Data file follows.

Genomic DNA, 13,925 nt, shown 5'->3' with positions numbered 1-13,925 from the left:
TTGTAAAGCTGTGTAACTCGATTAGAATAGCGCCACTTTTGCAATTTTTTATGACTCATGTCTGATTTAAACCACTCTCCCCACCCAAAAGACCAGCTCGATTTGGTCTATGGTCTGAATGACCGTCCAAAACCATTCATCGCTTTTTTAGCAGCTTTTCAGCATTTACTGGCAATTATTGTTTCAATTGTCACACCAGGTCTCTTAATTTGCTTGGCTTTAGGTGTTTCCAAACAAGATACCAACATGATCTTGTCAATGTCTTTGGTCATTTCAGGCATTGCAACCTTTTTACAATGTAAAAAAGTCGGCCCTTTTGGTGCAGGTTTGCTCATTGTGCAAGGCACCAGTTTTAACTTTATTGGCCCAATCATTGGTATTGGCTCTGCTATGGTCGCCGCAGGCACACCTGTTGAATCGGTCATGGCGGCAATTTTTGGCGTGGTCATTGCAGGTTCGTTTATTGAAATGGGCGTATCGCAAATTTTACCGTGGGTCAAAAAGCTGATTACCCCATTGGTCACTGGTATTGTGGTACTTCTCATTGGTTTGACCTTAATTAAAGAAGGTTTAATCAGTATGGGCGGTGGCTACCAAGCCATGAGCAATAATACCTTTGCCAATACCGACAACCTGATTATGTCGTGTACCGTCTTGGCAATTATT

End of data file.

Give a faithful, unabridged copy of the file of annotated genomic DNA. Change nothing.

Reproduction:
Genomic DNA, 13,925 nt, shown 5'->3' with positions numbered 1-13,925 from the left:
TTGTAAAGCTGTGTAACTCGATTAGAATAGCGCCACTTTTGCAATTTTTTATGACTCATGTCTGATTTAAACCACTCTCCCCACCCAAAAGACCAGCTCGATTTGGTCTATGGTCTGAATGACCGTCCAAAACCATTCATCGCTTTTTTAGCAGCTTTTCAGCATTTACTGGCAATTATTGTTTCAATTGTCACACCAGGTCTCTTAATTTGCTTGGCTTTAGGTGTTTCCAAACAAGATACCAACATGATCTTGTCAATGTCTTTGGTCATTTCAGGCATTGCAACCTTTTTACAATGTAAAAAAGTCGGCCCTTTTGGTGCAGGTTTGCTCATTGTGCAAGGCACCAGTTTTAACTTTATTGGCCCAATCATTGGTATTGGCTCTGCTATGGTCGCCGCAGGCACACCTGTTGAATCGGTCATGGCGGCAATTTTTGGCGTGGTCATTGCAGGTTCGTTTATTGAAATGGGCGTATCGCAAATTTTACCGTGGGTCAAAAAGCTGATTACCCCATTGGTCACTGGTATTGTGGTACTTCTCATTGGTTTGACCTTAATTAAAGAAGGTTTAATCAGTATGGGCGGTGGCTACCAAGCCATGAGCAATAATACCTTTGCCAATACCGACAACCTGATTATGTCGTGTACCGTCTTGGCAATTATT